(LONDON) — Edward Snowden spells out more of his frustration with the U.S. government in newly-released excerpts of an interview conducted by The Guardian.
The British newspaper spoke with the former National Security Agency contractor last month when the 30-year-old American was in Hong Kong. Snowden has since gone to Moscow, where he awaits a country willing to grant him asylum so he can avoid extradition to the U.S. to face charges of espionage for leaking secret surveillance programs targeting U.S. citizens and foreigners.
Snowden reveals in the interview that at one point in his life, he believed in the “nobility” of the U.S. government.
However, Snowden says he was increasingly “exposed to true information that had not been propagandized in the media, that we were actually involved in misleading the public … in order to create a certain mindset in the global consciousness. And I was actually a victim of that.”
While Snowden said he still thinks the U.S. is a “good” country, he qualifies it by saying, “the structures of power that exist are working to their own ends to extend their capabilities at the expense of the freedom of all publics.”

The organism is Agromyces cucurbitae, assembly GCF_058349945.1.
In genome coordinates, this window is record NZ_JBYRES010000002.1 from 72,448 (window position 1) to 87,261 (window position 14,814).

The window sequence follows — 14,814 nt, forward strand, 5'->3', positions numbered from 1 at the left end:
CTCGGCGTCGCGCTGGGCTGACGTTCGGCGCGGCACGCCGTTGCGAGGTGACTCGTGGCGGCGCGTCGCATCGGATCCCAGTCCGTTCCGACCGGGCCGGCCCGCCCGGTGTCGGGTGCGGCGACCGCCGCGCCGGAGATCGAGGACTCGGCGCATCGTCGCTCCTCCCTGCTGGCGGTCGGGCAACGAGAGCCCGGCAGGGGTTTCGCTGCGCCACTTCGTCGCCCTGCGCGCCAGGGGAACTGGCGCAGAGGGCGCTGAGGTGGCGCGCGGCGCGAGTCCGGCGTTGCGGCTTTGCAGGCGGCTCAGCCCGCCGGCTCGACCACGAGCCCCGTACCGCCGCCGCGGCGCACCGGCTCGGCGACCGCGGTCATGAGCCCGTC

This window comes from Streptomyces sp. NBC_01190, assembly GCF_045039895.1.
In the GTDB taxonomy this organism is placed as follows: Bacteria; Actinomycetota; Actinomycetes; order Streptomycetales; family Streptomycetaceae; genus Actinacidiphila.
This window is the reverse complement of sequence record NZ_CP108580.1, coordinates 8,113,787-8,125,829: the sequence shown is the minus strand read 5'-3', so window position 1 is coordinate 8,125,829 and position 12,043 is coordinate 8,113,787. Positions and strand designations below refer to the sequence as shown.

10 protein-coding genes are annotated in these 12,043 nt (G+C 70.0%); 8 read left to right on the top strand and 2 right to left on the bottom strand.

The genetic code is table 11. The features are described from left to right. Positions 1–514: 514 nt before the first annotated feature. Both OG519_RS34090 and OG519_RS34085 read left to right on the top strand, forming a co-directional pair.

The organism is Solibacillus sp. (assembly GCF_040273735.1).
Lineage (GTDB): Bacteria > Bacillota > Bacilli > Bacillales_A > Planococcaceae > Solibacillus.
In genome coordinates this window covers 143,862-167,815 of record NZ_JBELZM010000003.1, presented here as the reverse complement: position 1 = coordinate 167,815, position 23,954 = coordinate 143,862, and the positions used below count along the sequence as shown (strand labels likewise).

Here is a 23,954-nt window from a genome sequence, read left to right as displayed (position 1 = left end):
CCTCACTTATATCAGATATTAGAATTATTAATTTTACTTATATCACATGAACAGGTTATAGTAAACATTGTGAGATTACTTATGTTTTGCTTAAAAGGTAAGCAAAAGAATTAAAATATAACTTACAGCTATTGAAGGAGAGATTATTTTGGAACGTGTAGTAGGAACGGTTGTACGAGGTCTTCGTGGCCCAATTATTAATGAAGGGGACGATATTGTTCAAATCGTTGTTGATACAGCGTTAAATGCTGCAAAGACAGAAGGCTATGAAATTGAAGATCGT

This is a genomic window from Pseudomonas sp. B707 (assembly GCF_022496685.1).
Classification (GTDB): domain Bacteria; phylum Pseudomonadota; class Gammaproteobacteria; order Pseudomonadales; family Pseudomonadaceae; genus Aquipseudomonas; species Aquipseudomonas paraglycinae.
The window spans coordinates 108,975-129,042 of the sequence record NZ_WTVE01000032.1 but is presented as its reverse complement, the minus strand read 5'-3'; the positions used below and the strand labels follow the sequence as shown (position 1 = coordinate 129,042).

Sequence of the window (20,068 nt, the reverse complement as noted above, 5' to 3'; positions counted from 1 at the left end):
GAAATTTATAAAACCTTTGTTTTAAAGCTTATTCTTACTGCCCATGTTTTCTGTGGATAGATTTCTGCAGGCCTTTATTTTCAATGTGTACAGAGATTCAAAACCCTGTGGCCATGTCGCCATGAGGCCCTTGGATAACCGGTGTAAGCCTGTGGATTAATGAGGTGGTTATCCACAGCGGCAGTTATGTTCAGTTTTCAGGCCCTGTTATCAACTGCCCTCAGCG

Snowden also goes on to claim that various Internet companies — including Google, Facebook, Apple and Microsoft — were complicit with the NSA in obtaining intelligence about people overseas, including Americans.
Additionally, he claims the U.S. spy community lied to Congress about the existence of another program, “Boundless Informant,” which Snowden says measures the amount of information intercepted by the federal government.
Copyright 2013 ABC News Radio
Faith Karimi and Steve Almasy, CNN
Hope King, CNN
Jethro Mullen Ivana Kottasova and Patrick Gillespie, CNN